“Quality over quantity.”
“Practice makes perfect.”
The past three months have taught me that these two statements are actually both wrong. Let me explain.
First, you need to know that I’ve been in a writing challenge with a friend of mine for the past three months. In fact, this piece is the last official writing from that challenge. The rules were simple—publicly publish at least one piece every week for three months. First person to miss their deadline owed the other a $50 Amazon gift card.
You might be thinking, “Well, that writing challenge you just described sounds like you were practicing, and ‘practice makes perfect.’” You would be mostly right—I have been practicing. But let me tell you with an overwhelming amount of confidence that practice does not make perfect. Perfect is unattainable. People are never perfect. In fact, the myth of perfection paralyzes so many of us, keeping us from releasing our ideas into the world. So, no. Practice does not make perfect.
Now, you might be wondering what’s wrong with “quality over quantity.” Let me tell you. Waiting to click publish until we’re convinced the world will label our work “quality” means we’ll probably only publish a very few times. That’s not enough. Quantity forces you to examine what you’re learning. Quantity helps you find gems of insight where you’d normally see none. Instead, we should be shooting for “quality and quantity.”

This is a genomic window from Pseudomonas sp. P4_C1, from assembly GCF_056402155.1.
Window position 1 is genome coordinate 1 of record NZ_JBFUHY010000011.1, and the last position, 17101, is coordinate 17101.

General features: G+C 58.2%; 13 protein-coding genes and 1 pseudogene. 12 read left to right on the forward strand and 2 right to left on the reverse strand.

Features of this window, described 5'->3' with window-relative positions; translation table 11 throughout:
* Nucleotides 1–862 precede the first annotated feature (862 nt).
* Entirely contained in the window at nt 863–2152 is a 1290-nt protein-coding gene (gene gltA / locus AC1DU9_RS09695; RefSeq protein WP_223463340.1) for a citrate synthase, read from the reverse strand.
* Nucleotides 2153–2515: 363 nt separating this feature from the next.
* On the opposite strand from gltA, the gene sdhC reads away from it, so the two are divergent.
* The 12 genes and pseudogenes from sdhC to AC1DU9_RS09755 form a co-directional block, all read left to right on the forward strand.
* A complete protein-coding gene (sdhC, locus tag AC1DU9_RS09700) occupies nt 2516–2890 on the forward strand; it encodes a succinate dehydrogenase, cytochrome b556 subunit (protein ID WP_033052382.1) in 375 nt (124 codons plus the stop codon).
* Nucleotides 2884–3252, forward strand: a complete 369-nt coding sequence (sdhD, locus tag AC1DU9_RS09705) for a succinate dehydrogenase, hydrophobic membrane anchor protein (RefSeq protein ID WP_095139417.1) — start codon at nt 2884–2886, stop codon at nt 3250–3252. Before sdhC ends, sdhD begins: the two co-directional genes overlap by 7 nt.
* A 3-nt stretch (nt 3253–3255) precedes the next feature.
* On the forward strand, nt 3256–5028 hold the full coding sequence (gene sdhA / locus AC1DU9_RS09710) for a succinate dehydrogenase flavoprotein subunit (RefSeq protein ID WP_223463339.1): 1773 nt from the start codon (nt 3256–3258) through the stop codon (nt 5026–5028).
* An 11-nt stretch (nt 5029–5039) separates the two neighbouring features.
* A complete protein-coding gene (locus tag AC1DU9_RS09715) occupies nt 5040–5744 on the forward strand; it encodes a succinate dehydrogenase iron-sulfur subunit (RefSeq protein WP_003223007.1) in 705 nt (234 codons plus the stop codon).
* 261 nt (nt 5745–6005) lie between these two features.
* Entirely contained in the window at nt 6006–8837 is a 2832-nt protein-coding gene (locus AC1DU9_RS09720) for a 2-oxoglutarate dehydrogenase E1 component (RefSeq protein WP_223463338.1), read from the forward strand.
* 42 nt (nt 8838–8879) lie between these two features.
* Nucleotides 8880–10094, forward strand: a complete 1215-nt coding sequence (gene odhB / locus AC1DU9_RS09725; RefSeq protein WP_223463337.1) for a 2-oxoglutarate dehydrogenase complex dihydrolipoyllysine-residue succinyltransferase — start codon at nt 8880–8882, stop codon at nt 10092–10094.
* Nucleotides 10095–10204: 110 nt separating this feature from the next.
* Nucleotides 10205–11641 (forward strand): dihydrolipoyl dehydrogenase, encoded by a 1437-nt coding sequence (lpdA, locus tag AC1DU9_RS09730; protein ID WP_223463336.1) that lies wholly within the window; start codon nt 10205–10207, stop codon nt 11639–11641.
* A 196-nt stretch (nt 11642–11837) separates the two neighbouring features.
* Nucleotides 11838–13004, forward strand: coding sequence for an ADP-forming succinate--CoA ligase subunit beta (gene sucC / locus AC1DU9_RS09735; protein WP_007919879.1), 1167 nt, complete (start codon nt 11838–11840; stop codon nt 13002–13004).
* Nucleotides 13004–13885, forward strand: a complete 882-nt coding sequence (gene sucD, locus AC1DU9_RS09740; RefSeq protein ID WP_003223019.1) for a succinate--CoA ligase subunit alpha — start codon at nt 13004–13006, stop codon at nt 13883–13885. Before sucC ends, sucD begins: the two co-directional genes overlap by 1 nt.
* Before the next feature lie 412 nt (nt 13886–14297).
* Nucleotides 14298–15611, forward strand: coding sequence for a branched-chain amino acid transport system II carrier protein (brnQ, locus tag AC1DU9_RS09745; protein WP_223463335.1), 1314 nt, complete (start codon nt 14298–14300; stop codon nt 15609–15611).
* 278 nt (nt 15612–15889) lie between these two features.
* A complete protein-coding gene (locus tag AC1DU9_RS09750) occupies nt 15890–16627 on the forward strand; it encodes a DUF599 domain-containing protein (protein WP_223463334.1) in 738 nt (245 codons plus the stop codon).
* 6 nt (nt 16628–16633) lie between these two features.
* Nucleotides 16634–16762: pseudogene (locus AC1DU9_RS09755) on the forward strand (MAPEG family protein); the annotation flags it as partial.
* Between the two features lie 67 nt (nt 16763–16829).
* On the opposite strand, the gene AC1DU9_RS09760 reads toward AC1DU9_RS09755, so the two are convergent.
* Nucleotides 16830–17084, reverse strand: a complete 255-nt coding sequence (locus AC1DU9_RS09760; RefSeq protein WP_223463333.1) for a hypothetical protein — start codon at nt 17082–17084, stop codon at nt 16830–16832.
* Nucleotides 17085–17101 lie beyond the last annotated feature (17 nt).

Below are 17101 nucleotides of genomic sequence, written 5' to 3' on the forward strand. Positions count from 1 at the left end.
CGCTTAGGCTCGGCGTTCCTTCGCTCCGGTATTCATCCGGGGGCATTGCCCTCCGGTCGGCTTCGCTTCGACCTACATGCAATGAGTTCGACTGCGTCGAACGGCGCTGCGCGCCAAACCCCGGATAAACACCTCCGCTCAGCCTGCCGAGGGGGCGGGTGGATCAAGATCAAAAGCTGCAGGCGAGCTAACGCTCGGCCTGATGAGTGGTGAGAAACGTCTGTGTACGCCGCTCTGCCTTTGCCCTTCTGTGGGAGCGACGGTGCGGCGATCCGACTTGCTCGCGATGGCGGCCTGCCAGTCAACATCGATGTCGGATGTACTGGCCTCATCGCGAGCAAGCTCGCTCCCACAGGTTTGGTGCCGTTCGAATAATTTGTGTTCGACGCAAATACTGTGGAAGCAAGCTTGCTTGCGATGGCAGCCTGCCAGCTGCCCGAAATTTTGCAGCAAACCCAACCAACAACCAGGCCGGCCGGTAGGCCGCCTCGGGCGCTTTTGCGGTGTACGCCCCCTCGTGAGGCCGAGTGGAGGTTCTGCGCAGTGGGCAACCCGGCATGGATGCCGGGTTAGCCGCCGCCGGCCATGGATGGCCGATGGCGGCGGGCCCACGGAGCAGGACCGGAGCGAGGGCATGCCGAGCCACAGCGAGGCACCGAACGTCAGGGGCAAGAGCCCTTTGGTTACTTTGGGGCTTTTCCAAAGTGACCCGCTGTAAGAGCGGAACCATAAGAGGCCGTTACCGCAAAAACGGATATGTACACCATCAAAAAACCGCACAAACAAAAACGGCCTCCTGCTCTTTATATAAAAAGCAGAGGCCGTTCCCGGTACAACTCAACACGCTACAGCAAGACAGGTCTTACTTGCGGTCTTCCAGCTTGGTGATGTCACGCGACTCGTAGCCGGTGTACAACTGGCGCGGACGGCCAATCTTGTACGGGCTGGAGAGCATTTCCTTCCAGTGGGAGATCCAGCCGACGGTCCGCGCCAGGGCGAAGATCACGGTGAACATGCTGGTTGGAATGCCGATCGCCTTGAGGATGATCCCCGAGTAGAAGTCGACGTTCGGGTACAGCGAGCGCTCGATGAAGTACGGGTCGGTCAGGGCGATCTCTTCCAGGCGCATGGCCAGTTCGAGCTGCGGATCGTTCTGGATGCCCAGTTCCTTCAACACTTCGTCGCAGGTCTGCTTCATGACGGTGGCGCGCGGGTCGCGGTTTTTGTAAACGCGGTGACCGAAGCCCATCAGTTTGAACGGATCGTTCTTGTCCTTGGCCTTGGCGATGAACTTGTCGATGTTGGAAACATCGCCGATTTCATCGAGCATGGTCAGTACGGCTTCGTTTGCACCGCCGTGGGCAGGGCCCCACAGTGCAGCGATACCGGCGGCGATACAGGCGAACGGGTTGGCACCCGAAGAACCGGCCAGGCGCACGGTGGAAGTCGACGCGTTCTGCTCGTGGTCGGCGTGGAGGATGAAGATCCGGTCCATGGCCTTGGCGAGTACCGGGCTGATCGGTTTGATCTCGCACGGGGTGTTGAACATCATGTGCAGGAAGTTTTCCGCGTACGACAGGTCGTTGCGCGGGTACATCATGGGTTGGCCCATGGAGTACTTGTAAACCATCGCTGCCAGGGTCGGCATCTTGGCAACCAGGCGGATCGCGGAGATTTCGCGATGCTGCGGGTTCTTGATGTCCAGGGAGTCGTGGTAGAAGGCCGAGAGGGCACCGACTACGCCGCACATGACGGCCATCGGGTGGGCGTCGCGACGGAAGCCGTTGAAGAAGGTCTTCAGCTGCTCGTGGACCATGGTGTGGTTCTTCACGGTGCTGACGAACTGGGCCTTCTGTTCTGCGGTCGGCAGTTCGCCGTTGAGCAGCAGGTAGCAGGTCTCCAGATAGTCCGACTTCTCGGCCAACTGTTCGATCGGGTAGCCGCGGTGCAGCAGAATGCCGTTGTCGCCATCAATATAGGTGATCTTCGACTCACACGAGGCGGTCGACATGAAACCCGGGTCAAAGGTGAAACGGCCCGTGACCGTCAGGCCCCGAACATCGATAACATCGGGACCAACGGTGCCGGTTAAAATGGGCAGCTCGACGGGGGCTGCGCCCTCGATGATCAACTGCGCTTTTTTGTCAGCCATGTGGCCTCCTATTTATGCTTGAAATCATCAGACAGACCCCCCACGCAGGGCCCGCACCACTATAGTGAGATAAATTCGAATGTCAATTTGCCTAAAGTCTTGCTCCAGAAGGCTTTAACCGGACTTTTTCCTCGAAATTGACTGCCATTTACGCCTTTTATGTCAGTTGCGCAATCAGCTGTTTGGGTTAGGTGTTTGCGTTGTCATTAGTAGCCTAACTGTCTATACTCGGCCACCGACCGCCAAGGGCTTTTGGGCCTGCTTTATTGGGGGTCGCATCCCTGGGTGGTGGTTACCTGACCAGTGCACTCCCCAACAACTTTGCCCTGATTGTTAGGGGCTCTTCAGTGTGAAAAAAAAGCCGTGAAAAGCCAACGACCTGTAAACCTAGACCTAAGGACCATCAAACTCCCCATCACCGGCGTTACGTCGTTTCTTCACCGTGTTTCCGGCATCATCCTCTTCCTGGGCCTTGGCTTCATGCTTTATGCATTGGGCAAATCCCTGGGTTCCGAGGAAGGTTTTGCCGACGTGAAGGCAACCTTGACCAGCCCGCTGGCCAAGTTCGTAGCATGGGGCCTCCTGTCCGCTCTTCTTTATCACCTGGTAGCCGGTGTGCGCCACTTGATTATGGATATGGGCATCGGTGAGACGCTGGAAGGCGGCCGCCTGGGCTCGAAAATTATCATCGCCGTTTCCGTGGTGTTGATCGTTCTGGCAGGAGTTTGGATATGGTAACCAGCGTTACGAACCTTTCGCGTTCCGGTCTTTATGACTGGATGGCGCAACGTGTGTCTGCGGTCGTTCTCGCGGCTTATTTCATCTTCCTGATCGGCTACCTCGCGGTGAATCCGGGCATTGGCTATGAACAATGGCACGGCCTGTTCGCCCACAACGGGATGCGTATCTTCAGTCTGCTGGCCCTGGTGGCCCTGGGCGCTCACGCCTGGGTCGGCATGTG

If there’s one thing I’ve learned in the past three months, it’s that I need to click publish more. Doing this is practice and it does make me better. It increases the quantity of my output at the same time as increasing the quality of my output. So, don’t let people tell you to keep refining and refining until it’s perfect. And don’t ever believe you’ll get it perfect even if you try. Put your work out there, one bit at a time, and know that your next release will be better.